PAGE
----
The Trip Home
Written by
Hallie Sawyer
March 2011
Written by
Hallie Sawyer
March 2011

My eight-year-old son came up to me sobbing yesterday. Normally, this would be strange. However, a year ago, on this date, his grandmother, my mother-in-law, passed away. No words needed to be said. I understood.

He had been listening to his sister's mp3 player and heard the song called This is Home by Switchfoot. It was one of the songs on the DVD photo montage we put together for her funeral. That song mixed with the normally anticipated week of Spring Break sets us all on the precipice of a waterfall of tears.

A year ago, we were supposed to be heading to the Colorado Rockies with friends for a Spring Break ski trip.

A year ago, my youngest was going to spend the week with his grandparents while the rest of us were shushing down the mountain. He could have cared less that we were leaving him behind. He was going to Grandma's!

He adored her (and Grandpa) and she adored him. She baked him cookies, she took him to the zoo, she took him to church; it was a home away from home. Maybe even better than home. But that home is no longer and those trips to Grandma's will never be taken again.

My two oldest still went on that ski trip with our friends because we had to plan the funeral. Their trip home to Omaha was heartbreaking to watch, their faces crumpled. The reality hit them that they would never see her standing in the front glass door again, anticipating their arrival.

We brought our youngest back to Omaha with us after a quick trip home for fresh clothes (we had taken off with basically the clothes on our back and the basic toiletries). When he came, it wasn't the trip he expected. No coloring sessions, no zoo, no homemade cookies, no cinnamon toast for breakfast, and no Grandma hugs and kisses.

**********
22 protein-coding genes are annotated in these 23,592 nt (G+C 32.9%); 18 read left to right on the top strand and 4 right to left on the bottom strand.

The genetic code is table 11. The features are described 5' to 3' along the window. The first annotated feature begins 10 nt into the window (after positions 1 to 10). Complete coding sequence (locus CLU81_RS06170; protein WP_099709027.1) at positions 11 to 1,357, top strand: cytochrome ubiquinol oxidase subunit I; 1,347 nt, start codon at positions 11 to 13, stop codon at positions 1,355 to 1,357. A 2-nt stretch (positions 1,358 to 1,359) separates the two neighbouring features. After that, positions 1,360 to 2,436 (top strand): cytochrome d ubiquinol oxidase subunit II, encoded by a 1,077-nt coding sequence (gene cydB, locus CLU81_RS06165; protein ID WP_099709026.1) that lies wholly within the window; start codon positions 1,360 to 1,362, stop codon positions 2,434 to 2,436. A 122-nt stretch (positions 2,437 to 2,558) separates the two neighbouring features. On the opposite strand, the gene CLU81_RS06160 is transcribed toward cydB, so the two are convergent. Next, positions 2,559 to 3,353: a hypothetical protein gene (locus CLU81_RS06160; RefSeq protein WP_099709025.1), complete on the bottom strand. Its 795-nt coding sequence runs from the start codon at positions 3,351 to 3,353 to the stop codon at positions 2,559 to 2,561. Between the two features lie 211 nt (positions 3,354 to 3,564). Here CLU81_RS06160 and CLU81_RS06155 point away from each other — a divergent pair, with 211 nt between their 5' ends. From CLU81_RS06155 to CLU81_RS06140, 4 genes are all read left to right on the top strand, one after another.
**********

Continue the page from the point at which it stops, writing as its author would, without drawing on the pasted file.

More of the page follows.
Grandpa's still there, the toys are still there, the books she bought for night-time stories are still there, the plethora of Disney movies are still there, yet, she is not. It changes everything.

When they hear those songs from her funeral, whenever we say the word Omaha, whenever they talk to Grandpa on the phone, when they watch movies they've seen at Grandma's, and when we go to church, their bottom lips quiver and the tears tremble, waiting for the slightest movement to make their way over the edge. All I can do is hold them and talk about our memories of her.

Grandma was a hug, a hearty laugh, an honest opinion, a lover of books, a friend to all, and a role model as a faithful servant of God.

My heart hurts for them. For all the trips home to Grandma's that will never happen.

But we have to remember that she is home. On this day, a year ago, she went home.

We love you, Grandma and miss you terribly.


Here's the song I mentioned. It's from the movie Chronicles of Narnia: Prince Caspian Let the words speak to you from the ones that have passed on in your lives.



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